Fortunately, I wasn’t triggered into relapse of my anorexia. They moved me to a different floor the next morning, where sparse staff babysat the three or four patients who really needed a higher level of care, ignoring a few dozen others including me. To date, there is nothing more claustrophobic than being observed 24/7 while you are unheard, unhelped.
I had a roommate who’d committed herself voluntarily. She was lovely and scheduled to leave halfway through my stay. The room we shared was bare and institutional, with plain white walls. There were two single beds with thin sheets and wooden cubbies that seemed to mock how few of my possessions hadn’t been confiscated (I mostly missed my engagement ring). Our room was across the hall from a scarier room – the one where they put the worst cases when they couldn’t control them. It had one bare mattress in the middle of a bare floor and it echoed horribly. The whole place felt sad and neglected. It had once been an expensive private psychiatric institution, but since its conversion to a public hospital the solemn gilt of the entry level had decayed, preparing visitors for the depressing, aged sparseness of the upper floors.
Because I came in right before a weekend (when the place was somehow even more understaffed), it took four days of my parents and therapists calling everyone at all hours before I finally got to see a real doctor. That Monday they agreed to release me.
While most of the staff didn’t seem to care much, there was one individual who really stepped up. I remember hysterically fighting on the phone with my fiancé. I started taking my few belongings (a tissue box, my notebook) and chucking them against the wall in my room. A nurse came by and saw the mess. She promised she wouldn’t say a word. I don’t think they would have let me out so soon had she not kept that promise.
Once I was out, we fired my psychiatrist who had disappeared while I was in the ER. He alone could have prevented my involuntary committal had he filed a plan with them or been reachable at all. Speaking of which, the hospital, ironically, did nothing at all to tweak my medication, which had been the point all along.
One of my therapists helped me get enrolled in an intensive outpatient program. That program furnished me with a whole new team of doctors who looked at me holistically, realistically and without judgment. This included a new psychiatrist who worked with me to find a new regimen that now works much better than what I was on before. He also realized that I am also bipolar.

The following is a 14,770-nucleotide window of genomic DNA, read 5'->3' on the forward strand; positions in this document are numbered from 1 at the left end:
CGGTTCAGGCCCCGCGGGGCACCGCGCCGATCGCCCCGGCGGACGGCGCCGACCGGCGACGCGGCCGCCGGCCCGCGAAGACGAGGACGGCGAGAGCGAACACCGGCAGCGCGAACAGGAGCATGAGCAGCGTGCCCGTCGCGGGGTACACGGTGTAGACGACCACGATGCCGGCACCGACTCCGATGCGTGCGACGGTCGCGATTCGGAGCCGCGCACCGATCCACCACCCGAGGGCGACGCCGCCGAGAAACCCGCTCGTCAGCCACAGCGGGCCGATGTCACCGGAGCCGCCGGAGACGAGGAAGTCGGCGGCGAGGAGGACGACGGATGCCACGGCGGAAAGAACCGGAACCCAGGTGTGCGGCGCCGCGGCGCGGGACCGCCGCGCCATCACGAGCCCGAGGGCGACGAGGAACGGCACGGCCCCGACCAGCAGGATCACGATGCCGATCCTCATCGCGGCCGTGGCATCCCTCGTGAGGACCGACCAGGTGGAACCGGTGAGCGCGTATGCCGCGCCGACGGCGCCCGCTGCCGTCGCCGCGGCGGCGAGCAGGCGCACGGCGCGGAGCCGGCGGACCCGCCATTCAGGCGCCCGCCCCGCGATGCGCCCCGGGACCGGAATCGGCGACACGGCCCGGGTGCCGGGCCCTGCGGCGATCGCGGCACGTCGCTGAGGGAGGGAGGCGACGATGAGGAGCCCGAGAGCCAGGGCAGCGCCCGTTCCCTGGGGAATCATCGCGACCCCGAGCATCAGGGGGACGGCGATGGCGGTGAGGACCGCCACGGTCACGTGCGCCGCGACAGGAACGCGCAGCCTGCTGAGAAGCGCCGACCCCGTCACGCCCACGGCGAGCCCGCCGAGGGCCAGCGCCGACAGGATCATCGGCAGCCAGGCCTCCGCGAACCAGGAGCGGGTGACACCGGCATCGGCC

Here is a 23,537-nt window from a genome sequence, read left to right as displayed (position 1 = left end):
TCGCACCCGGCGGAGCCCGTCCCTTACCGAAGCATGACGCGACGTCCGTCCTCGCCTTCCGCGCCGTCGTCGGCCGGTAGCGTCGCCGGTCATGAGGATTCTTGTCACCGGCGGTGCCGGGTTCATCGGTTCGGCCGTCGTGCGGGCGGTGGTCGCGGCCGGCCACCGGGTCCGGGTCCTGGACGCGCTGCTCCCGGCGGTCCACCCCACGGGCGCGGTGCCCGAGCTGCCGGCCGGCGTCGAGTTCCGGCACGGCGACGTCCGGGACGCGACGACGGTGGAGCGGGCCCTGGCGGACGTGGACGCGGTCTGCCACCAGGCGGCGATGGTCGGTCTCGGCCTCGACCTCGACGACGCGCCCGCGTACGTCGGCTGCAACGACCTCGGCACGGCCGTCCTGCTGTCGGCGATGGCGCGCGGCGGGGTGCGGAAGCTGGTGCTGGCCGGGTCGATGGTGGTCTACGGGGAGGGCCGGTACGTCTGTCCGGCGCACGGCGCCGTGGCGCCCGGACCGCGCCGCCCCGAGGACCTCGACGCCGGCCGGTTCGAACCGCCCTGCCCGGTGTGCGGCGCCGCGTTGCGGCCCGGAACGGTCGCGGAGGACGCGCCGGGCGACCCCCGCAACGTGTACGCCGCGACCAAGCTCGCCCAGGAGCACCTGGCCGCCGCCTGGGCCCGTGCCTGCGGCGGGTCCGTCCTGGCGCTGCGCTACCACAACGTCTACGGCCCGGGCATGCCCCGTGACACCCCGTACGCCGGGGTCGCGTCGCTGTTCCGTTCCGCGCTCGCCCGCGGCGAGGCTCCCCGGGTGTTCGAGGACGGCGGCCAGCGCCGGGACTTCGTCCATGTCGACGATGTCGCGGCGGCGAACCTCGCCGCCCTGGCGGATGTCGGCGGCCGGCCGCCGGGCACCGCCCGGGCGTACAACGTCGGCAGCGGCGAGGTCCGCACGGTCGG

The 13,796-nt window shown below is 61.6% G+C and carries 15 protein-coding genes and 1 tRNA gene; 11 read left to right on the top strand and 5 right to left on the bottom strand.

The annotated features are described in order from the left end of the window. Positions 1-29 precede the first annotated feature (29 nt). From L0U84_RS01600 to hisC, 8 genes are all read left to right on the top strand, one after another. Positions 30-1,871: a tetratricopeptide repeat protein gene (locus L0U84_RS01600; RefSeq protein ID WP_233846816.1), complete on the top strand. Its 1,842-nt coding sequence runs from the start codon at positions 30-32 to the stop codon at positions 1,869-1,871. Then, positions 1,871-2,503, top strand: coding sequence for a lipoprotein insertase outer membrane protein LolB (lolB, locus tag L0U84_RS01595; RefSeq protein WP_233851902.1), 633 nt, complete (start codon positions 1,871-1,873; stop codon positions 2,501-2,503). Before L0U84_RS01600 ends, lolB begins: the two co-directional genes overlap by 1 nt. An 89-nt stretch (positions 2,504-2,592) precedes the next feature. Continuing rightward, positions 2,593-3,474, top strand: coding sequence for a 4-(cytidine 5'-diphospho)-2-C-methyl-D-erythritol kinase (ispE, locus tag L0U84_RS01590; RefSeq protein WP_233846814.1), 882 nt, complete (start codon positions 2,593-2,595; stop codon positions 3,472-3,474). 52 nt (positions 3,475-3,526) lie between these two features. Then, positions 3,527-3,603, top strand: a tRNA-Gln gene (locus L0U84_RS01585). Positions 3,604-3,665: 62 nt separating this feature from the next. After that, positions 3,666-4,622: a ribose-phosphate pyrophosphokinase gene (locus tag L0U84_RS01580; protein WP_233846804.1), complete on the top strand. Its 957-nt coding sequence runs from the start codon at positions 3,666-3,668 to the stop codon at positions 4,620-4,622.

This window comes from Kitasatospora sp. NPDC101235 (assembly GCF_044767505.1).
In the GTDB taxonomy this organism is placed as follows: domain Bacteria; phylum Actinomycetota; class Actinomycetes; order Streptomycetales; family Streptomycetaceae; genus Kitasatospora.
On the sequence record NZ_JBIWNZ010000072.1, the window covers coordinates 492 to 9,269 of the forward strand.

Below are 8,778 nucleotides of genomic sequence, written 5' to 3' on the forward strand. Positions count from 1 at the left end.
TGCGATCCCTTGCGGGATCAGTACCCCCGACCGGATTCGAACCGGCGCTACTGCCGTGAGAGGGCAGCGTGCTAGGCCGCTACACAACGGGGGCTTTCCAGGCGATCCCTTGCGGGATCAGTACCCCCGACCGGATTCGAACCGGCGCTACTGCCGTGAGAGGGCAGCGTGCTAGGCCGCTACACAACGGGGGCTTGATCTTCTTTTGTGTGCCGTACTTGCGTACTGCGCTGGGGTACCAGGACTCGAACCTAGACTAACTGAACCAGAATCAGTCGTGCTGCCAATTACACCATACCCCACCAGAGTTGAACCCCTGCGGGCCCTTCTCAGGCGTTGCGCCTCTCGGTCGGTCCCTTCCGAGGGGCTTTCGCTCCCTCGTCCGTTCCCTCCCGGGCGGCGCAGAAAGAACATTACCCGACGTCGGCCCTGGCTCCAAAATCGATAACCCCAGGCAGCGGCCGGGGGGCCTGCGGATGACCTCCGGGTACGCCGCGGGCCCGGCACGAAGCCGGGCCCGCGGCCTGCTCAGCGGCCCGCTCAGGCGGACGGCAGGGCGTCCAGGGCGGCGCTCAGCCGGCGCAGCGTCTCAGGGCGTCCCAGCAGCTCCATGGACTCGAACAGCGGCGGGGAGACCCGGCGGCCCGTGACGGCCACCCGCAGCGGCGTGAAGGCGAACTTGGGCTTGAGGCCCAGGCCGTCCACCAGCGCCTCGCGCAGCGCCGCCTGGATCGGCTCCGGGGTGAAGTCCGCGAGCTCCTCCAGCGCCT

Two months into the program, I cut my fiancé out of my life (a story for another time). After that, it was a steady process of building myself back up and learning to love myself entirely, on my own, with all my demons and all my gifts.
In the past, I’d attended programs that insisted on a certain amount of attendance with no adjustability, and I’d left mostly because I’d grown sick of the intensity. Where I am now, they continue to work with me to create a healing environment that meets my ever-changing needs.When I began to experience therapy burnout after five months of five days a week, they acknowledged that as a positive thing. It meant progress. So we created a lighter schedule together that is working well – a first for me.
For the first time in my life I feel like I’m standing on my own two feet without leaning too heavily on anyone, be it a boyfriend or a best friend or a therapist, while still having the ability to depend on one of many of the compassionate and loving individuals I’ve gathered around myself when the need arises. For the first time, more often than not, I feel hope.
Hannah Page was born in Manhattan and spent the majority of her childhood plotting to return there. She graduated from Columbia University in early 2016 with a BA in Creative Writing. She has battled a slew of mental illnesses for nearly two decades and only this year, with the help of a truly brilliant team of holistic doctors, has she finally brought herself to a place of relative wellness. Through her work as a writing tutor, she has discovered a passion for helping others find their voice. She was recently accepted to Columbia’s School of the Arts and returns there in the fall to earn her Masters in Poetry. She intends to become a professor.